The prion is the infectious agent that caused the epidemic of mad cow disease, also termed bovine spongiform encephalopathy (BSE), and claimed the life of over 280,000 cows in the past decades. Transmission of BSE to humans, e.g. by ingesting food derived from BSE-infected cows, causes variant Creutzfeldt-Jakob disease which is characterized by a progressive and invariably lethal break-down of brain cells.
It is known that prions can be transmitted through contaminated surgical instruments and, more rarely, through blood transfusions. The consumption of food products made from BSE-infected cows can also induce the disease that is responsible for the death of almost 300 people. However, prions are not generally considered to be airborne -- in contrast to many viruses including influenza and chicken pox.
A high rate of infection
Prof. Adriano Aguzzi's team of scientists at the universities of Zurich and Tübingen and the University Hospital Zurich have now challenged the notion that airborne prions are innocuous. In a study, mice were housed in special inhalation chambers and exposed to aerosols containing prions. Unexpectedly, it was found that inhalation of prion-tainted aerosols induced disease with frightening efficiency. Just a single minute of exposure to the aerosols was sufficient to infect 100% of the mice, according to Prof. Aguzzi who published the findings in the Open-Access-Journal "PLoS Pathogens." The longer expo-sure lasted, the shorter the time of incubation in the recipient mice and the sooner clinical signs of a prion disease occurred. Prof. Aguzzi says the findings are entirely unexpected and appear to contra-dict the widely held view that prions are not airborne.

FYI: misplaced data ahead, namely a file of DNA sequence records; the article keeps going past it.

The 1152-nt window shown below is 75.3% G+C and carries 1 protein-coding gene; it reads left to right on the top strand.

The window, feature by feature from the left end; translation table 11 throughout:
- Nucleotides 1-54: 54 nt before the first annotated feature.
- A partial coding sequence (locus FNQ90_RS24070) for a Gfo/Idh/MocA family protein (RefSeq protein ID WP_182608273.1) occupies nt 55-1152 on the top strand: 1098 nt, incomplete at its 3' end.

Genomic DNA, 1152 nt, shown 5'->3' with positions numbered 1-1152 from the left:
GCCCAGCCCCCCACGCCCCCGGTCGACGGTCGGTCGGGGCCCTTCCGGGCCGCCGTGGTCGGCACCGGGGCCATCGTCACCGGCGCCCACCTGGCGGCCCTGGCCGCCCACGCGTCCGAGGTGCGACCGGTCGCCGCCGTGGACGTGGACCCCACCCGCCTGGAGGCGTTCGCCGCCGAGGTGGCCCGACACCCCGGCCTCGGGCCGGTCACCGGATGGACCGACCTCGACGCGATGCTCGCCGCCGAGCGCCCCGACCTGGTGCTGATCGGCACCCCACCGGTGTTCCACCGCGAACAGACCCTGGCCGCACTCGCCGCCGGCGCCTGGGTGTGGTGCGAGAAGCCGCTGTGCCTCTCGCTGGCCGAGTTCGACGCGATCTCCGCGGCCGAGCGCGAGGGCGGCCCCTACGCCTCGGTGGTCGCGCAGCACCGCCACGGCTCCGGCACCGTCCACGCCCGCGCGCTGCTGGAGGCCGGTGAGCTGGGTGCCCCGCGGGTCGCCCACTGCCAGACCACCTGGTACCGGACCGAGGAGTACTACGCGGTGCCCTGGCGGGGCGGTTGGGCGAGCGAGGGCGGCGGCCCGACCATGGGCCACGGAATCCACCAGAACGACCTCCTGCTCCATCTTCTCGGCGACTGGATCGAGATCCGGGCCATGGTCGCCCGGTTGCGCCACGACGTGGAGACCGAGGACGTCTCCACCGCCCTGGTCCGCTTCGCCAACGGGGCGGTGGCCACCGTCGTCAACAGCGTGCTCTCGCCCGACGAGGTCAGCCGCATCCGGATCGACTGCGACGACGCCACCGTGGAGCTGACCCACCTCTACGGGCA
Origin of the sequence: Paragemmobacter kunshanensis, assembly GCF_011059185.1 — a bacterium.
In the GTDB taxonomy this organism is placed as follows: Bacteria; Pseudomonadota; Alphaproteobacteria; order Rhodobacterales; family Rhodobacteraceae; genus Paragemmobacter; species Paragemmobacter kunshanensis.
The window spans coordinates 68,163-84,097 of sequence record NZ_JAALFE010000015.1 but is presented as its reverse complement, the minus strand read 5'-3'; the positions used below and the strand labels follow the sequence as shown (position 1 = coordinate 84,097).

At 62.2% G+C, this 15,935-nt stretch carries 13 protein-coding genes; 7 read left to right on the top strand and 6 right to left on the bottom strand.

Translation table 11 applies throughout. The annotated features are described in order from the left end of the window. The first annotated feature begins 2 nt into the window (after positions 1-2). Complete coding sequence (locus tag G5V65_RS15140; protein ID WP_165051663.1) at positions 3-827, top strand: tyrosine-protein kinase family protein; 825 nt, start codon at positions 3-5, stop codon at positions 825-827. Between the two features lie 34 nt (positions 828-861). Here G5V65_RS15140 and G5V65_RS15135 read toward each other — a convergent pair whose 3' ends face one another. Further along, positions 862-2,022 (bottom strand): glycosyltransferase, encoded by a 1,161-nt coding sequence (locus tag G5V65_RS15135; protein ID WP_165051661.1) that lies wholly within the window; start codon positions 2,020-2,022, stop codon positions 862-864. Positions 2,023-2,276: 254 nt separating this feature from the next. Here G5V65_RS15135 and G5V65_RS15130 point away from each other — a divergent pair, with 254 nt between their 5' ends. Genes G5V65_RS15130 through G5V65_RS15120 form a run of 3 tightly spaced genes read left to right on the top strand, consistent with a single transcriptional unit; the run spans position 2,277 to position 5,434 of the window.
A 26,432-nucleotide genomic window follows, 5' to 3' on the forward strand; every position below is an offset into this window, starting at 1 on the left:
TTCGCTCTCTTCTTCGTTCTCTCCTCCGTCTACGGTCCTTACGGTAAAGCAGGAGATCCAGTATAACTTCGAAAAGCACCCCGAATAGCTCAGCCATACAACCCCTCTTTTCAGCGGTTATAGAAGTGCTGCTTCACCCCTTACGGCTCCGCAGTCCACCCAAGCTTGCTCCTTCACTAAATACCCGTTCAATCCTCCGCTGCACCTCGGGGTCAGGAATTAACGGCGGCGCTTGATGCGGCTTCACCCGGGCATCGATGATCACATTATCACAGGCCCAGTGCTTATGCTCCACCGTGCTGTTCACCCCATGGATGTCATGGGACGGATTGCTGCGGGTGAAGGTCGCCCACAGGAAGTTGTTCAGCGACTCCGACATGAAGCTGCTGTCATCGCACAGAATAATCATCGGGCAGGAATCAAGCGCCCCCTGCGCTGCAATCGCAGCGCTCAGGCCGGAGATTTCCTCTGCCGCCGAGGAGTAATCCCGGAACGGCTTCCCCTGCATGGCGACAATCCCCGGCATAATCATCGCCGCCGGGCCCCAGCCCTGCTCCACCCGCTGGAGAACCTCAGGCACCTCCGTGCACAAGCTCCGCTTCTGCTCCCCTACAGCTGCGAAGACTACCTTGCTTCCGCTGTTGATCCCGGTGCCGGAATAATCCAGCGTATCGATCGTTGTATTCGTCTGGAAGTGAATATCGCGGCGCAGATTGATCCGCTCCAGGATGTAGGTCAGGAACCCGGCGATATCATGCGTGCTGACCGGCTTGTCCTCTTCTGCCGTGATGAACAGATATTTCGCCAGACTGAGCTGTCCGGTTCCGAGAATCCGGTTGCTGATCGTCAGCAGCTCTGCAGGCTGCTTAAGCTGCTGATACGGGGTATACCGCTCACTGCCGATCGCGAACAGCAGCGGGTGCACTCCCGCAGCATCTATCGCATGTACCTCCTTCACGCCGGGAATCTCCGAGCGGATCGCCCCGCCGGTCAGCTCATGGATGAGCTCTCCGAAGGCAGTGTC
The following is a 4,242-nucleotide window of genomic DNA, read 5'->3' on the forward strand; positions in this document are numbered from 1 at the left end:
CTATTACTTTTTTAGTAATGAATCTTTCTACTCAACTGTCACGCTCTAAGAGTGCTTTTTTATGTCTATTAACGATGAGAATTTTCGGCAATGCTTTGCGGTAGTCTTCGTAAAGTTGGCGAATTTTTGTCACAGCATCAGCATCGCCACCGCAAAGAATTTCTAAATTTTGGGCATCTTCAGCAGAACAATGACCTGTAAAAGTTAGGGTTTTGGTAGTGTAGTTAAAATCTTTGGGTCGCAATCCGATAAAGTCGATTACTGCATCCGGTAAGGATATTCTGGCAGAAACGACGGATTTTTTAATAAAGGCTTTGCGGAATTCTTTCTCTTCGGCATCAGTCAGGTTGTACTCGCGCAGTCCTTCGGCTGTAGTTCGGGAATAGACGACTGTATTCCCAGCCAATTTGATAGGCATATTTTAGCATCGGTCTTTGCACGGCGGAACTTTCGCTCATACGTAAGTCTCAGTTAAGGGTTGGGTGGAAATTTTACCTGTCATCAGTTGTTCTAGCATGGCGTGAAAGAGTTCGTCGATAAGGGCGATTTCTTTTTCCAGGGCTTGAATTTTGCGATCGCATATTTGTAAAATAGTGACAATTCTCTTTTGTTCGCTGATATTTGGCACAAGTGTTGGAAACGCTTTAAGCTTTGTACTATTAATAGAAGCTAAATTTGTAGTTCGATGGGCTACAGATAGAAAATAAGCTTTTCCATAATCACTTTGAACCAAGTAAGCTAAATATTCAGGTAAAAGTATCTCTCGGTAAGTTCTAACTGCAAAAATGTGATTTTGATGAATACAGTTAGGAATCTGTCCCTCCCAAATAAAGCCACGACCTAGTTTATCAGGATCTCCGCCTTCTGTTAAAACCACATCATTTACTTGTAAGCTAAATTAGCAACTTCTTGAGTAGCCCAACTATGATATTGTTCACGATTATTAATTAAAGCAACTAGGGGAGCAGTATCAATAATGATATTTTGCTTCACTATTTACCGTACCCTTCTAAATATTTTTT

The prions appear to transfer from the airways and colonize the brain directly because immune system defects -- known to prevent the passage of prions from the digestive tract to the brain -- did not prevent infection.
Protecting humans and animals
Precautionary measures against prion infections in scientific laboratories, slaughterhouses and animal feed plants do not typically include stringent protection against aerosols. The new findings suggest that it may be advisable to reconsider regulations in light of a possible airborne transmission of prions. Prof. Aguzzi recommends precautionary measures to minimize the risk of a prion infection in humans and animals. He does, however, emphasize that the findings stem from the production of aerosols in laboratory conditions and that Creutzfeldt-Jakob patients do not exhale prions.